John Fullerton’s white paper, Regenerative Capitalism, lists eight principles critical to systemic economic health. The Capital Institute’s research group, Research Alliance for Regenerative Economics (RARE), uses recent scientific advances—specifically, the physics of flow —to create a logical and measurable explanation of how these principles work to make or break vitality in the human networks of which economies are built. Here we explain why too much inequality is more than a moral problem. In fact, it drives economic systems towards collapse by sucking the life-blood out of real economies worldwide.
According to a recent study by Oxfam International, in 2010 the top 388 richest people owned as much wealth as the poorest half of the world’s population—a whopping 3.6 billion people. By 2014, this number was down to 85 people. Oxfam claims that, if this trend continues, by the end of 2016 the top 1 percent will own more wealth than everyone else in the world combined. At the same time, according to Oxfam, the extremely wealthy are also extremely efficient in dodging taxes, now hiding an estimated $7.6 trillion in offshore tax-havens.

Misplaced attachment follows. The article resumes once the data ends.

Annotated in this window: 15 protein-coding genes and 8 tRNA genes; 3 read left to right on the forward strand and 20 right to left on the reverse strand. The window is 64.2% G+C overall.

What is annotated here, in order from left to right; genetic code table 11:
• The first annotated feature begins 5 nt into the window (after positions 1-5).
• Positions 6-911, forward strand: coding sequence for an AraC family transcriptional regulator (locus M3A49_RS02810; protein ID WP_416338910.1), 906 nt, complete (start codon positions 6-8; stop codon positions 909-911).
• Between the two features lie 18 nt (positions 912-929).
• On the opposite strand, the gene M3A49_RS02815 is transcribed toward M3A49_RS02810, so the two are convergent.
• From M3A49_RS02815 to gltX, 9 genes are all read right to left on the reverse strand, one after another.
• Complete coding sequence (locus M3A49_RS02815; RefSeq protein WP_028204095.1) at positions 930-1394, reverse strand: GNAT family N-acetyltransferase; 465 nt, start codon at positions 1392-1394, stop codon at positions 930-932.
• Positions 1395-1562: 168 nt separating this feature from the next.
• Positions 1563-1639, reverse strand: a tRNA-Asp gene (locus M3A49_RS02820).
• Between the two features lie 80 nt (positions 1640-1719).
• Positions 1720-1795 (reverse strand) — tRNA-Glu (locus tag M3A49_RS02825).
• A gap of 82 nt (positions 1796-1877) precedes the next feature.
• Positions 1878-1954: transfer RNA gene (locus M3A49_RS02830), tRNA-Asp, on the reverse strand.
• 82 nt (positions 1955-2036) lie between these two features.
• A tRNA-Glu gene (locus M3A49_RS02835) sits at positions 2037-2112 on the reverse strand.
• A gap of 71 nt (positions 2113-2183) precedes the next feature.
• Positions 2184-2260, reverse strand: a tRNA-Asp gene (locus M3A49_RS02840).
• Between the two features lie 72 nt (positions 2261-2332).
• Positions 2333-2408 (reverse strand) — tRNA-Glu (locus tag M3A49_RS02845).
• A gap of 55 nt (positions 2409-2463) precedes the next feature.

Why should we care about such gross economic inequality? After all, isn’t it natural? The science of flow says: yes, some degree of inequality is natural, but extreme inequality violates two core principles of systemic health: circulation and balance. MORE